I was pretty quiet, at least in terms of social media, for most of this election cycle. I voted wholeheartedly for Bernie in the primary, but Hillary never felt like a consolation prize to me. I have many good friends who see this differently, which, I’m ashamed to say is one of the main reason I’ve been so quiet, and although I might lose some of them here, I need to say, on the record, that Hillary resonated with me deeply.

I do not…AT ALL…agree with each and every thing she’s done as a politician; she is a deeply flawed human being who has made many decisions that I fundamentally disagree with. But maybe that’s partly why she has moved me so much; I don’t have to wonder how I…or any of us…would fare in the public eye if my every move since my undergraduate college years was scrutinized and held up against me. The level of judgment and scrutiny used against Hillary is, absolutely, an entirely different species of political critique than her male counterparts endure.

I know what it is like to work with, and work for, sexist men. I know what it is like to dumb myself down when I think I “should,” and to silently seethe when I am clearly being held to a double standard with male coworkers or colleagues. I know what it is like to become a parent and suddenly have my commitment, intelligence, and overall qualifications called into question. I know what it means to make hard, but pragmatic, decisions about my career in relation to my partner’s career, and I know that how it looks from the outside is not even a faint proximity of the complete, complicated reality. In short, I know what its like to be an educated, passionate, conflicted human woman and mother in the United States. But unlike Hillary Clinton, I have had the privilege of relative privacy and/or anonymity while changing my mind, suffering indignities in my personal life, being on the wrong side of a debate, losing my cool completely, making mistakes and apologizing for them, and falling flat on my face. She is a HUMAN BEING; and, I am putting my foot down here, a remarkable human being.

It was her concession speech that ultimately made me need to reach out. While the rest of us are…justifiably…reeling from the defeat, still trying to catch our breath from the punch-in-the-stomach that were last night’s election results, she put on her pantsuit, and smiled, and not only did she concede with mind-blowing dignity, she called us to action in a way that exuded unquestionable elegance and grit. When I think of Hillary, I see this as her hallmark: this fighting hard and getting knocked down and GETTING BACK UP AGAIN.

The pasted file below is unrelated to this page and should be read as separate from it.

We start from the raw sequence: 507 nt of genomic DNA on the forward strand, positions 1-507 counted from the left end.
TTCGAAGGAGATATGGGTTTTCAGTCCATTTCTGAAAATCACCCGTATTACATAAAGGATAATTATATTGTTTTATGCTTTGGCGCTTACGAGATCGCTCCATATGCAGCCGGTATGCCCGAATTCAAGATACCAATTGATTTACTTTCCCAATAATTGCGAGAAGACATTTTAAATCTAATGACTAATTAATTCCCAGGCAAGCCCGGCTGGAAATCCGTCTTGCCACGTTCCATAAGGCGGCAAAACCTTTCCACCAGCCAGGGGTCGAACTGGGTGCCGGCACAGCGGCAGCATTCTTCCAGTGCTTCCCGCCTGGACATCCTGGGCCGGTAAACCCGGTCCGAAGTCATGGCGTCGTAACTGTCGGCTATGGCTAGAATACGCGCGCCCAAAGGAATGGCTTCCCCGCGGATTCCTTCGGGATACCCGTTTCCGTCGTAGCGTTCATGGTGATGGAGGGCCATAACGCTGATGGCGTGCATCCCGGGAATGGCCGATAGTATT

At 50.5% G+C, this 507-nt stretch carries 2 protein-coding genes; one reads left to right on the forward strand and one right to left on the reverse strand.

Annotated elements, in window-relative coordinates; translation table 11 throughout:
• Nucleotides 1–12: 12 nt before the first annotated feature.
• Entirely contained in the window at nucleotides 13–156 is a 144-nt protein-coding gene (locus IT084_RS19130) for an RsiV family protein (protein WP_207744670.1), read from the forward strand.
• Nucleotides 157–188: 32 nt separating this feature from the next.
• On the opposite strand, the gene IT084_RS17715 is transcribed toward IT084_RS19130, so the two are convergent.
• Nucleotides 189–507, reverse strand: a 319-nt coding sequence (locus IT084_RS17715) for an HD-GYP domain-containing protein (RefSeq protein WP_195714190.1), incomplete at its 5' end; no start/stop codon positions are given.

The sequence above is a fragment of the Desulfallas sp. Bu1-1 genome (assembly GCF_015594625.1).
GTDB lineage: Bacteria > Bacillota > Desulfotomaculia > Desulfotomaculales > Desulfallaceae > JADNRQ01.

I cannot begin to fathom the balls that it takes to be Hillary Clinton. Her grace, in the face of such unfathomable injustice, is the grace all women have mustered in the face of everyday sexism. We don’t get credit for this, and neither will she, but here is my nod to it, regardless.

I’m still with her. I will always be with her. But my purpose in this post is to say that I’m with all of you. This election is bullshit. This country is broken. But the truth is that more people voted for Hillary than against her, and that tells me that the system is more broken than the people. I’m going to go cry again now, but get at me tomorrow: I’m ready to fight.


And in closing, here is the poem that Hillary Rodham read as the closing of her 1969 Commencement speech at Wellesley College.

My entrance into the world of so-called “social problems”
Must be with quiet laughter, or not at all.
The hollow men of anger and bitterness
The bountiful ladies of righteous degradation
All must be left to a bygone age.
And the purpose of history is to provide a receptacle
For all those myths and oddments
Which oddly we have acquired
And from which we would become unburdened
To create a newer world
To translate the future into the past.
We have no need of false revolutions
In a world where categories tend to tyrannize our minds
And hang our wills up on narrow pegs.
It is well at every given moment to seek the limits in our lives.
And once those limits are understood
To understand that limitations no longer exist.
Earth could be fair. And you and I must be free
Not to save the world in a glorious crusade
Not to kill ourselves with a nameless gnawing pain
But to practice with all the skill of our being
The art of making possible.

The Art of Making Possible, by Nancy Scheibner